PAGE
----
We all know to expect the question near the end of the job search: “Can you give me some references?” For a few lucky job seekers, that question’s the easy part. They’ve got great bosses who’ve supported their careers, and they cheerfully email their job references to their prospective employer, knowing that they’ve got good advocates.
For almost everyone else, the Reference List question causes anxiety.
-“What if they want to talk to (x), who was not so easy to work for?”
-“What do I do if I am not still in touch with the people who’d say good things?”
-“How do I prove that I am able to handle (something new) when I didn’t officially have that as part of my job?”
A great blog post on the Harvard Business Review covers how to set up solid job references and mitigate your anxiety.
How to Choose the Right References – October 21, 2014 Rebecca Knight, HBR Blog Network
A few tips for creating your Job References:
1. Take it seriously. Your job references can seriously torpedo your search if you do not choose wisely.
2. Think broadly. Although traditionally your job reference list includes your managers, you can also include clients (external or internal clients or partners), coworkers, company peers, industry peers, mentors, former professors (if you haven’t been out of school very long), subordinates or anyone else who can speak to your work.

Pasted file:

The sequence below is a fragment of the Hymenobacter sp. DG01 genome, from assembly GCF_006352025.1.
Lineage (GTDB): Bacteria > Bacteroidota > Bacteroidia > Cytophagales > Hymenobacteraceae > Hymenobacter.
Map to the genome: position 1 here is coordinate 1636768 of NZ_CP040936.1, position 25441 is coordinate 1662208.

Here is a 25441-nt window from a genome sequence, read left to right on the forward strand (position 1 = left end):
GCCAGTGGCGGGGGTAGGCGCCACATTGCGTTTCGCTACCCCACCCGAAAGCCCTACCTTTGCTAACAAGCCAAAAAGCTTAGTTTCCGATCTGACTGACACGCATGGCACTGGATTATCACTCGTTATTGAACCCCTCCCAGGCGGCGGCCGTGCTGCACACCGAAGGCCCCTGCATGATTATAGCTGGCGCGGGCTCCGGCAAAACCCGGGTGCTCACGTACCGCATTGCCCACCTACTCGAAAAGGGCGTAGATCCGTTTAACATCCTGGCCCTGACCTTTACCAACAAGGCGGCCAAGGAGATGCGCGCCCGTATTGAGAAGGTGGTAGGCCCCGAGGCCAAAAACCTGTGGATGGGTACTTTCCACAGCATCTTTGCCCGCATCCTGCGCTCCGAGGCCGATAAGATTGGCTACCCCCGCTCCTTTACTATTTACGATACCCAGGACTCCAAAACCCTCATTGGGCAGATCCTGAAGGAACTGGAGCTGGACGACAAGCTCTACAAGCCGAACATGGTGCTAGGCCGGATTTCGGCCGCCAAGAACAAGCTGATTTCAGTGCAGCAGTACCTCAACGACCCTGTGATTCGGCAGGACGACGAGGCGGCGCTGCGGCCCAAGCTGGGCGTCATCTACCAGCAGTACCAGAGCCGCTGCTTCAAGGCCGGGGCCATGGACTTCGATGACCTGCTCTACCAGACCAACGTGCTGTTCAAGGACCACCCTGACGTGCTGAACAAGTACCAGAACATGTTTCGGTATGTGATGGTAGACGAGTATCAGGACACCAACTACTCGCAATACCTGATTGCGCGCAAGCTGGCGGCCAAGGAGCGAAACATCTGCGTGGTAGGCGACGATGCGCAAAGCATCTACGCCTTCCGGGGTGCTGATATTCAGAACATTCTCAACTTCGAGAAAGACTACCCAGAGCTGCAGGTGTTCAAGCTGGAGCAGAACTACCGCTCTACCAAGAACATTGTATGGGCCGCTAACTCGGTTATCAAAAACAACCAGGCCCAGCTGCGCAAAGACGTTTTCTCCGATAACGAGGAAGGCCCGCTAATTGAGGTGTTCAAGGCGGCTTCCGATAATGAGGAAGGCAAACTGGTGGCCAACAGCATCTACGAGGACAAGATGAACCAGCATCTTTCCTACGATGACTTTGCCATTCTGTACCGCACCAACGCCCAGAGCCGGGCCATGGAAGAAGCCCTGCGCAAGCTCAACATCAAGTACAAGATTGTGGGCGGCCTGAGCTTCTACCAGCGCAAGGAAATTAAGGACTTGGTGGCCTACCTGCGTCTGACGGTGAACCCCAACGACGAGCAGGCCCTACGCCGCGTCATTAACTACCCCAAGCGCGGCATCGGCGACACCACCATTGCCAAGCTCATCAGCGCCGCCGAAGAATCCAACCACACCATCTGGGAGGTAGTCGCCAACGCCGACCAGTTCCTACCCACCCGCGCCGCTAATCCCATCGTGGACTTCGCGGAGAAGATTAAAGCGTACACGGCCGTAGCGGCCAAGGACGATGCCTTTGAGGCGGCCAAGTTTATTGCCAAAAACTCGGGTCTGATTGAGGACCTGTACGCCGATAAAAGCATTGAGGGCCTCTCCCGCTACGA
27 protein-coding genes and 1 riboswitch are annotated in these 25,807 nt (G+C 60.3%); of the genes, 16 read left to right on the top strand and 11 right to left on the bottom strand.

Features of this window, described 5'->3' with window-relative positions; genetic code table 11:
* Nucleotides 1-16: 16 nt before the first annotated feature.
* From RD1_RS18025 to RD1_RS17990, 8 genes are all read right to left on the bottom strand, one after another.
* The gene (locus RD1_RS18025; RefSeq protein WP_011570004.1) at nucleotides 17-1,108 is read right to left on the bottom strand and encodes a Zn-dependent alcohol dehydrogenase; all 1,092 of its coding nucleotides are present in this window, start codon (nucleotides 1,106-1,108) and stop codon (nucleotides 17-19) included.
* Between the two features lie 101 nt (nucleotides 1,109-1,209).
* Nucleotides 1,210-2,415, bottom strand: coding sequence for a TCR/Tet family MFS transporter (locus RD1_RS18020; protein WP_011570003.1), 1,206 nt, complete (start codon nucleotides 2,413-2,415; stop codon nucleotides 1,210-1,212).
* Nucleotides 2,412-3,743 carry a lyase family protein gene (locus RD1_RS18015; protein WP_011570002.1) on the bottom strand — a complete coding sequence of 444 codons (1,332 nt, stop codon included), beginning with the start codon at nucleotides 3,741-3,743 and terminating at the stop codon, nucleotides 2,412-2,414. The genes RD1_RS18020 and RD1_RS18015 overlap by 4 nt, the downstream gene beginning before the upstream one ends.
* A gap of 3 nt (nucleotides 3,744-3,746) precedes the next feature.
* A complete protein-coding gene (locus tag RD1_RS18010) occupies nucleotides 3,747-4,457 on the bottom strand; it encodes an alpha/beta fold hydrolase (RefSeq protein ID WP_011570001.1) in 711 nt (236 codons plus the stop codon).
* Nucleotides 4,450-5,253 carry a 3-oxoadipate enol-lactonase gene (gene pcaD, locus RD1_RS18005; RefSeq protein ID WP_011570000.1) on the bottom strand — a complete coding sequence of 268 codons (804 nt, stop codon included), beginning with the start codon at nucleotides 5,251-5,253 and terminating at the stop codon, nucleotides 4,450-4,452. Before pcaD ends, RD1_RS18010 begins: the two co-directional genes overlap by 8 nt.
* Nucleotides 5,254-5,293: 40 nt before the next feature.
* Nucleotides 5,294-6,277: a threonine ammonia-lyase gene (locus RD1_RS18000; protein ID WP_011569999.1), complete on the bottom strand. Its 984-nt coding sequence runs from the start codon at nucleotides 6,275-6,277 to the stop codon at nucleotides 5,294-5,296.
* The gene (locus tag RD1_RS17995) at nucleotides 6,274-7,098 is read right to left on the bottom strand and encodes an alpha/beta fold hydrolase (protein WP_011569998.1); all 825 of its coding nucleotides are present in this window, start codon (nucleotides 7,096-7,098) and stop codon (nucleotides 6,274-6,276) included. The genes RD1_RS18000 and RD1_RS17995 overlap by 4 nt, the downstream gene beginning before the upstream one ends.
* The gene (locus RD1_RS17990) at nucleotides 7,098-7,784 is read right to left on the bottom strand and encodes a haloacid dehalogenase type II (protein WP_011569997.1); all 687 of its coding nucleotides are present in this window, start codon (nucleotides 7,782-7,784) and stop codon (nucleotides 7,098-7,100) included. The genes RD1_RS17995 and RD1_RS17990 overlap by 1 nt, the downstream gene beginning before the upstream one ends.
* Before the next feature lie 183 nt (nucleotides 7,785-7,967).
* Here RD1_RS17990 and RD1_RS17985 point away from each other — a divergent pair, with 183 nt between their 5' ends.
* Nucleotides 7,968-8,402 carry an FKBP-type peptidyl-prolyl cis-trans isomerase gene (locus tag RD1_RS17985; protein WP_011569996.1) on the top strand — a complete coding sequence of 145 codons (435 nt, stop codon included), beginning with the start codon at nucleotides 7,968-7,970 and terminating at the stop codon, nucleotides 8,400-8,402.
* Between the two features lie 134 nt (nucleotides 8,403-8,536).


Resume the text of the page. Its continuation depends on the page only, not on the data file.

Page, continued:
3. Choose titles carefully. Employers give a lot of weight to job titles on your job references, so if your former colleague rose from an Analyst when you worked together to a Vice President somewhere, that person might be a good choice.
4. Prep, prep, prep your references. Contact them EVERY TIME you send their name along to tell them about the specifics of the role, what the hiring team is looking for, and why you think you’re a fit. Don’t assume that since they agreed to be a reference a few months ago, they’d actually be a good reference for every single job, without preparation.
5. Don’t add someone you think will be a negative reference. Create your list of positive job references, and if the hiring team really wants to talk to your last boss, for example, they can ask you directly. Hopefully, your list will be strong enough that that won’t happen. However, the HBR article has a good tip for how to deal with that question should it arise.